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Sodium Metabisulfite

CAS #:

Linear Formula:

Na2S2O5

MDL Number:

MFCD00167602

EC No.:

231-673-0

ORDER

PRODUCT Product Code ORDER SAFETY DATA TECHNICAL DATA
(2N) 99% Sodium Metabisulfite
NA-SITM-02
Pricing > SDS > Data Sheet >
Sodium Metabisulfite, Technical Grade
NA-SITM-TG
Pricing > SDS > Data Sheet >

Sodium Metabisulfite Properties (Theoretical)

Compound Formula Na2S2O5
Molecular Weight 190.1
Appearance White crystals or poqder
Melting Point >300 °C
Boiling Point N/A
Density 1.4 g/cm3
pH 3.5-5.0 (20 °C, 5%)
Exact Mass 189.898254
Monoisotopic Mass 189.898254

Sodium Metabisulfite Health & Safety Information

Signal Word Danger
Hazard Statements H302-H318
Hazard Codes C, Xi
Precautionary Statements P280-P301 + P312 + P330-P305 + P351 + P338 + P310
Risk Codes 22-31-41
Safety Statements 26-39-46
RTECS Number UX8225000
Transport Information NONH for all modes of transport
WGK Germany 1
GHS Pictograms
MSDS / SDS

About Sodium Metabisulfite

Sodium Metabisulfite is generally immediately available in most volumes. High purity, submicron and nanopowder forms may be considered. American Elements produces to many standard grades when applicable, including Mil Spec (military grade); ACS, Reagent and Technical Grade; Food, Agricultural and Pharmaceutical Grade; Optical Grade, USP and EP/BP (European Pharmacopoeia/British Pharmacopoeia) and follows applicable ASTM testing standards. Typical and custom packaging is available. Additional technical, research and safety (MSDS) information is available as is a Reference Calculator for converting relevant units of measurement.

Sodium Metabisulfite Synonyms

Sodium disulfite, Sodium pyrosulfite, sodium metabisulphite or sodium pyrosulphite, Disodium disulfite, Natrium pyrosulfit, Disodium oxidosulfanesulfonate oxide, sulfanesulfonate, 1-olato-, oxide, sodium salt (1:2), Disodium pyrosulfite, sodium metabisulphite, sodium pyrosulphite

Chemical Identifiers

Linear Formula Na2S2O5
MDL Number MFCD00167602
EC No. 231-673-0
Beilstein Registry No. N/A
Pubchem CID 656671
IUPAC Name disodium oxidosulfanesulfonate oxide
SMILES [O-]S(=O)S(=O)(=O)[O-].[Na+].[Na+]
InchI Identifier InChI=1S/2Na.H2O5S2/c;;1-6(2)7(3,4)5/h;;(H,1,2)(H,3,4,5)/q2*+1;/p-2
InchI Key HRZFUMHJMZEROT-UHFFFAOYSA-L

Packaging Specifications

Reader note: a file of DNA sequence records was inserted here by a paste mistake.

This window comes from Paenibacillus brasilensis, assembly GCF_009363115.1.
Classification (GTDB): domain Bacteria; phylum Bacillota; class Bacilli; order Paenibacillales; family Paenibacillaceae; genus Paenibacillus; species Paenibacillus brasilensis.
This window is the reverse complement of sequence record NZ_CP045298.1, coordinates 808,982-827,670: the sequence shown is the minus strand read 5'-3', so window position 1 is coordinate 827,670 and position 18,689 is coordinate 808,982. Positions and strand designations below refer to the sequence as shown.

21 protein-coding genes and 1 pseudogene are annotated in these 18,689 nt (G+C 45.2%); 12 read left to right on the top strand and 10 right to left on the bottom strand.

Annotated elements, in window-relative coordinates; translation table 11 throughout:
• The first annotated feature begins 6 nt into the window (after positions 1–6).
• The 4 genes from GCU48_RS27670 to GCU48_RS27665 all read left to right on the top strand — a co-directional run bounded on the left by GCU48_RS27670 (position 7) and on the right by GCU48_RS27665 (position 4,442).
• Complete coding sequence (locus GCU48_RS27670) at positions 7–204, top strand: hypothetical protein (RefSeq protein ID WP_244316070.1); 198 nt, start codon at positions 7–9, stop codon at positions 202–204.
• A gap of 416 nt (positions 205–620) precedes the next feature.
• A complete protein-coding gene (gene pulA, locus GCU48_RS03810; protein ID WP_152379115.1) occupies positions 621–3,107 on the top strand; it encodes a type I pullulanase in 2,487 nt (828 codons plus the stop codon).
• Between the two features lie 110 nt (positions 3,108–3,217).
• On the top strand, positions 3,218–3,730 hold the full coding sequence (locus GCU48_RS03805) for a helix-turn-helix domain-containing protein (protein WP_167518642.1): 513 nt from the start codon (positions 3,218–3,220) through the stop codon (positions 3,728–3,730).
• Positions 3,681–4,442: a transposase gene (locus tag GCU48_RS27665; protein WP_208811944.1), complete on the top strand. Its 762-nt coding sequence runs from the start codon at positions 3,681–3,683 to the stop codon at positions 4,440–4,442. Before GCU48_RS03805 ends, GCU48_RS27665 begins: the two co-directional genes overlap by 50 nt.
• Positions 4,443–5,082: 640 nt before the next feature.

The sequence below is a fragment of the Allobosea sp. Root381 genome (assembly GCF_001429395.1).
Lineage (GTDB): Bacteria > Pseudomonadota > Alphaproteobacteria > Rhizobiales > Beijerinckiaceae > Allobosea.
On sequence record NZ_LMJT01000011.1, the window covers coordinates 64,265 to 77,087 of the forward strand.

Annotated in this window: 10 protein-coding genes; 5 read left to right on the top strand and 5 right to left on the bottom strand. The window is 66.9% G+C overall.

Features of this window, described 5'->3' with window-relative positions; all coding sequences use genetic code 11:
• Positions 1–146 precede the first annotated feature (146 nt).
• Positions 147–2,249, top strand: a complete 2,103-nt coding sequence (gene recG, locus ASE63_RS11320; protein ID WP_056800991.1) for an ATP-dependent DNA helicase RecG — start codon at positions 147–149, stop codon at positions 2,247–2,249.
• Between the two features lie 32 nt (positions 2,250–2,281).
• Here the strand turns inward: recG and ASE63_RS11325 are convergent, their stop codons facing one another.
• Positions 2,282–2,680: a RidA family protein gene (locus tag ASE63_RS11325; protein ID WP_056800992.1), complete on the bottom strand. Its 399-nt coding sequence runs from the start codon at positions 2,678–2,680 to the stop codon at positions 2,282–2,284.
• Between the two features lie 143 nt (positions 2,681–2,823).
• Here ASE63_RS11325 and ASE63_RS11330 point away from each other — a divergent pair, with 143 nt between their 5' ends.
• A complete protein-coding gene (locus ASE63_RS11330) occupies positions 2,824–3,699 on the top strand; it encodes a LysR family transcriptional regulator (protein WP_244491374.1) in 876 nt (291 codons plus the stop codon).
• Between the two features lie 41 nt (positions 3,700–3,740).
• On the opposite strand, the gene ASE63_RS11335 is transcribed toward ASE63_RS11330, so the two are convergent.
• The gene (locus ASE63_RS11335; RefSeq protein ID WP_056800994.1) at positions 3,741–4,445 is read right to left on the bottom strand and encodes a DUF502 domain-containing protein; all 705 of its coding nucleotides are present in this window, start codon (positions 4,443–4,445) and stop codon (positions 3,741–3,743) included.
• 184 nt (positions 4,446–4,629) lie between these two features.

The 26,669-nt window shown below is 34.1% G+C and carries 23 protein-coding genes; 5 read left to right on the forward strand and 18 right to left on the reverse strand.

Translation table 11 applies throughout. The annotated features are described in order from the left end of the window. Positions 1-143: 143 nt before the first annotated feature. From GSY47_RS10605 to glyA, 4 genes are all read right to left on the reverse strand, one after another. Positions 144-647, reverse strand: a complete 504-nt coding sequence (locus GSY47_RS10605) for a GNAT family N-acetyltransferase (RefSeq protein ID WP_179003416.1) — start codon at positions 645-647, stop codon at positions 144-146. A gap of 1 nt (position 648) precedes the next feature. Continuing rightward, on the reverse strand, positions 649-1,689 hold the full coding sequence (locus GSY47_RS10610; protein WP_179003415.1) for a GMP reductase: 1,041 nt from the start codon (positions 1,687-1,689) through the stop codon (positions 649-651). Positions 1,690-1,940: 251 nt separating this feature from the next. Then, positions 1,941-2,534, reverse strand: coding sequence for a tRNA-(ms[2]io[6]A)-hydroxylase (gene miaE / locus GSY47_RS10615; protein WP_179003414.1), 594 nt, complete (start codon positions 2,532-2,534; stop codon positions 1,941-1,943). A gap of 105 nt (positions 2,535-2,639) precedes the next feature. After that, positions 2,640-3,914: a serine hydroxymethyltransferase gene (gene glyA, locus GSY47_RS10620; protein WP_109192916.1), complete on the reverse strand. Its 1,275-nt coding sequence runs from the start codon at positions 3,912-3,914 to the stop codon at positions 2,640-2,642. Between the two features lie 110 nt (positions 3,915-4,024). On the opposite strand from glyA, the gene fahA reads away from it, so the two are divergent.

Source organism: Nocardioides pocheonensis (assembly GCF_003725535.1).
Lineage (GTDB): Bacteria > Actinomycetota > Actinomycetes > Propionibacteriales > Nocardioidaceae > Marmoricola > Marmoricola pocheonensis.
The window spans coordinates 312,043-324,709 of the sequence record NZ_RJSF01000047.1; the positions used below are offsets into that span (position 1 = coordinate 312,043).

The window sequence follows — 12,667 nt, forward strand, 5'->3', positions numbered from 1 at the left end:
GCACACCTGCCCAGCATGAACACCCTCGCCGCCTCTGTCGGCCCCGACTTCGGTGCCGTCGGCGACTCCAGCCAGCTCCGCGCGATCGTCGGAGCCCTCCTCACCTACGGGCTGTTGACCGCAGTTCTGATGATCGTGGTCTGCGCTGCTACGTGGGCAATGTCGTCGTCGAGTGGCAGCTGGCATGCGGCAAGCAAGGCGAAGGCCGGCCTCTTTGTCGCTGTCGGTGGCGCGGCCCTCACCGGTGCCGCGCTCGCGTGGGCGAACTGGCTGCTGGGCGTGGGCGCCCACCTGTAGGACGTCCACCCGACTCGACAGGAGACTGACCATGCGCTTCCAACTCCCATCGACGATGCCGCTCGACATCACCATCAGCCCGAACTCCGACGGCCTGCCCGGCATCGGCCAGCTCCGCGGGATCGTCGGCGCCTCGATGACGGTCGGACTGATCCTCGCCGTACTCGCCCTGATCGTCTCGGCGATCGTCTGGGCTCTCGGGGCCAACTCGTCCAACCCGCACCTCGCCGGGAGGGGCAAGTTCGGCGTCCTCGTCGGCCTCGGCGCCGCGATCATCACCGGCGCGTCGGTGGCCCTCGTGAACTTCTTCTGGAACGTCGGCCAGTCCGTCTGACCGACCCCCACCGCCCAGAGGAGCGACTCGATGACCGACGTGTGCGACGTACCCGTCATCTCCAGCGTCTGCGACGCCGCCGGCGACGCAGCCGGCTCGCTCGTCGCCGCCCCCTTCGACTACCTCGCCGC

Typical bulk packaging includes palletized plastic 5 gallon/25 kg. pails, fiber and steel drums to 1 ton super sacks in full container (FCL) or truck load (T/L) quantities. Research and sample quantities and hygroscopic, oxidizing or other air sensitive materials may be packaged under argon or vacuum. Shipping documentation includes a Certificate of Analysis and Safety Data Sheet (SDS). Solutions are packaged in polypropylene, plastic or glass jars up to palletized 440 gallon liquid totes, and 36,000 lb. tanker trucks.

Related Elements

Sodium Bohr ModelSee more Sodium products. Sodium (atomic symbol: Na, atomic number: 11) is a Block D, Group 5, Period 4 element with an atomic weight of 22.989769. The number of electrons in each of Sodium's shells is [2, 8, 1] and its electron configuration is [Ne] 3s1.The sodium atom has a radius of 185.8 pm and a Van der Waals radius of 227 pm. Sodium was discovered and first isolated by Sir Humphrey Davy in 1807. In its elemental form, sodium has a silvery-white metallic appearance. It is the sixth most abundant element, making up 2.6 % of the earth's crust. Sodium does not occur in nature as a free element and must be extracted from its compounds (e.g., feldspars, sodalite, and rock salt). The name Sodium is thought to come from the Arabic word suda, meaning "headache" (due to sodium carbonate's headache-alleviating properties), and its elemental symbol Na comes from natrium, its Latin name.

See more Sulfur products. Sulfur (or Sulphur) (atomic symbol: S, atomic number: 16) is a Block P, Group 16, Period 3 element with an atomic radius of 32.066. Sulfur Bohr ModelThe number of electrons in each of Sulfur's shells is 2, 8, 6 and its electron configuration is [Ne] 3s2 3p4. In its elemental form, sulfur has a light yellow appearance. The sulfur atom has a covalent radius of 105 pm and a Van der Waals radius of 180 pm. In nature, sulfur can be found in hot springs, meteorites, volcanoes, and as galena, gypsum, and epsom salts. Sulfur has been known since ancient times but was not accepted as an element until 1777, when Antoine Lavoisier helped to convince the scientific community that it was an element and not a compound.

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January 19, 2019
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